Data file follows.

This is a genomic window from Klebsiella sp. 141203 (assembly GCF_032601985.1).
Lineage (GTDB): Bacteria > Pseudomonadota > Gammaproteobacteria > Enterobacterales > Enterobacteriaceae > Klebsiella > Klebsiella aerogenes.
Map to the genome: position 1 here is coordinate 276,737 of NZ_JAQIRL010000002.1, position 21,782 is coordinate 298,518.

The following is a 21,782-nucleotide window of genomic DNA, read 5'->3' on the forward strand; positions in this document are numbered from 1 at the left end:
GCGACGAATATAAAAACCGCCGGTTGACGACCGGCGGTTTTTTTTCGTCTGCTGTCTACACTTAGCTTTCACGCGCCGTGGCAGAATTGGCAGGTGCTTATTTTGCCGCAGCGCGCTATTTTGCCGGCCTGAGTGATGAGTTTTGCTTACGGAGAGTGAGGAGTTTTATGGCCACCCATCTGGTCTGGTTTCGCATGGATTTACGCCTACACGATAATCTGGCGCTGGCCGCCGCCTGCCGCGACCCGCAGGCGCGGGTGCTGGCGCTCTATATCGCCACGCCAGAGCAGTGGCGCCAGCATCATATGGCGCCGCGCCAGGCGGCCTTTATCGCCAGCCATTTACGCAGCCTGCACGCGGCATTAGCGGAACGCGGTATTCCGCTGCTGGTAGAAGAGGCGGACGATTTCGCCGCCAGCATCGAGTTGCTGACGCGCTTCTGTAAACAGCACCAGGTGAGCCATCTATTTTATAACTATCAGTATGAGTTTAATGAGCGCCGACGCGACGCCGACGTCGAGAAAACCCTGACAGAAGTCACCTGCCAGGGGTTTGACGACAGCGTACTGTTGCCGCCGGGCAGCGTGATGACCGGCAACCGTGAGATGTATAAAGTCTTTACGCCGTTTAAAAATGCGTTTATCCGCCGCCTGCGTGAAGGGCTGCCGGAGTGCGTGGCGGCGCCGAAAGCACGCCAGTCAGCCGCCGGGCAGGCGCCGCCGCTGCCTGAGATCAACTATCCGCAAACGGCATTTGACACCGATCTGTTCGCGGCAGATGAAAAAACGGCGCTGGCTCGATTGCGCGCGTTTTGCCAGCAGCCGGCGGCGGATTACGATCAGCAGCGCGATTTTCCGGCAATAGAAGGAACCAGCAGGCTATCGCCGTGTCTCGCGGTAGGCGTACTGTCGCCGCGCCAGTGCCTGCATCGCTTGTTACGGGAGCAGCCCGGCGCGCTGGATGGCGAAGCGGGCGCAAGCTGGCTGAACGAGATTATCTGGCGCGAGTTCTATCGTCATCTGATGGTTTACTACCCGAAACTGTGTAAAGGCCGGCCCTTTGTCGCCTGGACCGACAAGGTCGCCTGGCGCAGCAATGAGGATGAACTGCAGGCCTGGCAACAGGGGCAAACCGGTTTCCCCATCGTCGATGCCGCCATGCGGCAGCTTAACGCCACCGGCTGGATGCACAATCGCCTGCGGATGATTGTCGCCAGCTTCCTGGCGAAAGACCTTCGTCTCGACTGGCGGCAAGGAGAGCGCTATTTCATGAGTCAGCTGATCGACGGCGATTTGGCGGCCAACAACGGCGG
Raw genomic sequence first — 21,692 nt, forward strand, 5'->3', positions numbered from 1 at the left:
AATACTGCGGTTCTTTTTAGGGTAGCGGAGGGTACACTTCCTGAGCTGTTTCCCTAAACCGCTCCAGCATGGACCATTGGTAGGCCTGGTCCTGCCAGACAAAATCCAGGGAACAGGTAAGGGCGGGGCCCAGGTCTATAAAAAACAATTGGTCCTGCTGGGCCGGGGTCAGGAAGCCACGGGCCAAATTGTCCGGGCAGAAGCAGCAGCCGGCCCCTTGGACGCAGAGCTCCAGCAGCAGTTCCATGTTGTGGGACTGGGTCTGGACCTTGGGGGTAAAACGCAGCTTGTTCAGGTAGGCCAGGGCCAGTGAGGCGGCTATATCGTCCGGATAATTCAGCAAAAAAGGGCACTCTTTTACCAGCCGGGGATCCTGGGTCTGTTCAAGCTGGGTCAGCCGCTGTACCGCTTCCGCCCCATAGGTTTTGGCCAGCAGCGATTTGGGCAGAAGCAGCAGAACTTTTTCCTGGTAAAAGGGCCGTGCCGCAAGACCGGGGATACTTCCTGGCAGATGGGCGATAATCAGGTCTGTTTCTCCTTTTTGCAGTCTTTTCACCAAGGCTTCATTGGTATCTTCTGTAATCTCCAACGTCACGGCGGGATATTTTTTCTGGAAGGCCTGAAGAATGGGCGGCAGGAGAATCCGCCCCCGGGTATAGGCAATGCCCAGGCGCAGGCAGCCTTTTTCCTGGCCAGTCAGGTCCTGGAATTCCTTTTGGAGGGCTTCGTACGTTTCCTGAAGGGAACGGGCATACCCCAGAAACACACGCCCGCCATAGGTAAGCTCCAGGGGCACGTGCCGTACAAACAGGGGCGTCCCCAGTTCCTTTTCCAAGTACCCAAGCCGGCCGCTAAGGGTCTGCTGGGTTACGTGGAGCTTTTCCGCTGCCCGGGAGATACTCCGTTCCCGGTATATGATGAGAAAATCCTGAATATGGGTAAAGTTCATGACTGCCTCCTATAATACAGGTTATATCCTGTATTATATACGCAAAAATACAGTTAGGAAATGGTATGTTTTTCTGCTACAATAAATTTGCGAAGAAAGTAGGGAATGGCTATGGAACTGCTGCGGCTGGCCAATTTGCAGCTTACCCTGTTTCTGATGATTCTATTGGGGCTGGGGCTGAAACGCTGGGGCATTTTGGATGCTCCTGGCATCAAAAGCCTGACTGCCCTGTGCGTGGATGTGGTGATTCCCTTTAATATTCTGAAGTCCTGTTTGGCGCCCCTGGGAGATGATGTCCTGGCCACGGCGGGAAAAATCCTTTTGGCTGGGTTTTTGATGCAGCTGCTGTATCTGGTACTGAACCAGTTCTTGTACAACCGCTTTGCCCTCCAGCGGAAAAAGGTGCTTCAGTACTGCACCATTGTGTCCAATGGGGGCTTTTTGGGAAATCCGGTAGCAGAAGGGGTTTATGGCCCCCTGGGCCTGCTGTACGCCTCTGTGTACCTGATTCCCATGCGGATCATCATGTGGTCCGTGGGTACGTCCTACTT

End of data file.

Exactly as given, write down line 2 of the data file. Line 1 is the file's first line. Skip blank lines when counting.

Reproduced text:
Lineage (GTDB): Bacteria > Pseudomonadota > Gammaproteobacteria > Enterobacterales > Enterobacteriaceae > Klebsiella > Klebsiella aerogenes.